by Charles Foster III
Warfaire Weekend has come and gone. At this writing, I’m so pumped up about getting more brush time in and rolling more dice. It was fantastic for me; it was one of the best cons of the year, seeing old friends and meeting new ones! Literally everything I was hoping for…with one exception…
While Blighterghast didn’t cause any heartbreak, after a short flight, I discovered this in my bag:
I was at a loss for words. But said loss brings me to my article for today: picking up the pieces. This, I think, is the absolute nightmare of any hobbyist. A lot of you out there are already asking: Um…Why would you check your baggage? Well, to be honest, I always check my armies. And yes, I can totally feel the eye rolls but wait. Let’s talk about how it all went wrong, how to handle the emotions of cataclysmic events such as this, and how to go about putting the pieces back together, so you can get back on the tabletop or hobbying as soon as possible.
Let’s start with how it all went wrong. As I said, I’ve always checked my armies. For over a decade now, I’ve put my armies in protective measures inside my checked bags. A well-packed, well-protected army can easily make it to its destination unharmed. For my benefit, I don’t have to carry an unwieldy bag through the airport and can instead work on my favorite video game score worry-free while running from gate to gate. In this instance, the models were magnetized on their bases to the container they were traveling in. As no magnets alone can ensure their safe travel, I cut foam inserts to completely surround the models. Imagine Battlefoam but cut specifically to completely surround the models. Finally, a layer of bubble wrap placed on top of all of the foam, securing the models and foam in place so that there is the ability for neither lateral nor vertical movement. Why, then, was there so much damage? Well, the bag was inspected and the foam, bubble wrap, and for some off reason, my staff shirts were removed from my bag. Really: one of those shirts was from 2013 so at least 10 years of conventions smell woven into it, which—let’s be honest—no amount of Febreze and bleach can remove. So, my models were left alone, unprotected and insanely vulnerable. Without a protective barrier for the models to help them travel safely, one model came loose, shifting back and forth, magnetizing to other models, shifting those… It basically became a Katamari, a ball of its own destruction. A magnetized lump of broken dreams.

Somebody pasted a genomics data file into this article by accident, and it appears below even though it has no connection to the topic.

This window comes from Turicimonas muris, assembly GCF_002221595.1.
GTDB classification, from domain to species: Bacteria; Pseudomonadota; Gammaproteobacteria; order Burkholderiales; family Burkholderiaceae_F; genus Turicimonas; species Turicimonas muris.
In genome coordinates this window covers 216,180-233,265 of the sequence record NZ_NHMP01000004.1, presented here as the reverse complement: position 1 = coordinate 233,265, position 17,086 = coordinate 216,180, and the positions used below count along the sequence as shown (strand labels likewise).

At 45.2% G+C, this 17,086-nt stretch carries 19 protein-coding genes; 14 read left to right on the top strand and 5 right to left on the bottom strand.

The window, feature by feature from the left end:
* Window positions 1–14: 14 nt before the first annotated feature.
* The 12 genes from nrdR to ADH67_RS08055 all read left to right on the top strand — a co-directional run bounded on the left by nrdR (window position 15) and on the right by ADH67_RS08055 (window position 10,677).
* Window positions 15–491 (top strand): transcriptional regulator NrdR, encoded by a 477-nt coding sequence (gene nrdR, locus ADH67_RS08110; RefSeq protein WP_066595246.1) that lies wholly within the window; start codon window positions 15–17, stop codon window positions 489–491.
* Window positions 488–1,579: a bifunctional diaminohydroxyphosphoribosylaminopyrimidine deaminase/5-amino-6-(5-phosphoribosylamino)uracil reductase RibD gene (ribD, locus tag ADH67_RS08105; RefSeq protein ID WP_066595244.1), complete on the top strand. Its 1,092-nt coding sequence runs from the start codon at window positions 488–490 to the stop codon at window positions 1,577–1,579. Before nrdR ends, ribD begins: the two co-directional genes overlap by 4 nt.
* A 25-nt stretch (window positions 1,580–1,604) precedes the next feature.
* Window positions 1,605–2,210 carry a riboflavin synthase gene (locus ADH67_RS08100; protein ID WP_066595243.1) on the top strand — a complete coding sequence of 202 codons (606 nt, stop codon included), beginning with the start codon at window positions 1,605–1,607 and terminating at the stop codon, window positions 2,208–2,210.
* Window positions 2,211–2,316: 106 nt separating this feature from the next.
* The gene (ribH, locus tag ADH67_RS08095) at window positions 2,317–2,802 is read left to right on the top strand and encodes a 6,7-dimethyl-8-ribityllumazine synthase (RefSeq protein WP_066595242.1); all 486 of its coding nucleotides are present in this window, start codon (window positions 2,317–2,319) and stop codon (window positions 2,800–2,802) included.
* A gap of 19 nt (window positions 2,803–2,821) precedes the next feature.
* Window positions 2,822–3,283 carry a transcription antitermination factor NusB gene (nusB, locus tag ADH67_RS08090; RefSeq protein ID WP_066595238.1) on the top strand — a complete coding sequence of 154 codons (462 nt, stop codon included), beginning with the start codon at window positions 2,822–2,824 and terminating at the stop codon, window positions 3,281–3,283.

Upon arrival at the hotel, I opened my bag to find there is, in fact, at least one speedy way to beat a Brineblood Marauders army: gravity at 30,000 feet. I cannot begin to describe the emotions of seeing a well-painted army rendered to confetti. Instead, here is me hiding under a desk using a tablecloth as a blanket.
So, post-disaster. Let’s talk about collecting yourself from a cataclysmic hobby level event. The first thing I suggest is to just give yourself a moment to process. After the exchange of looks between myself and my fellow traveler in utter silence, I simply closed the bag and said we should go get dinner. As there wasn’t any more damage that could be done, I figured a plate full of nachos and a glass of a soothing beverage could hold back the tears. After filling up on cheese and tortillas, I returned to the scene of the crime. I pulled out all of the models and laid them out as best as I could, lined their corpses with police tape, and started assessing the damage. After putting all the fragments together like Howard Carter on an archeological dig site, I still couldn’t handle the task in front of me. I was half-tempted to put a free sign on them and leave them in the lobby, as it hurt my soul to look upon the ruins of what was ultimately assembled and painted just a few hours ago.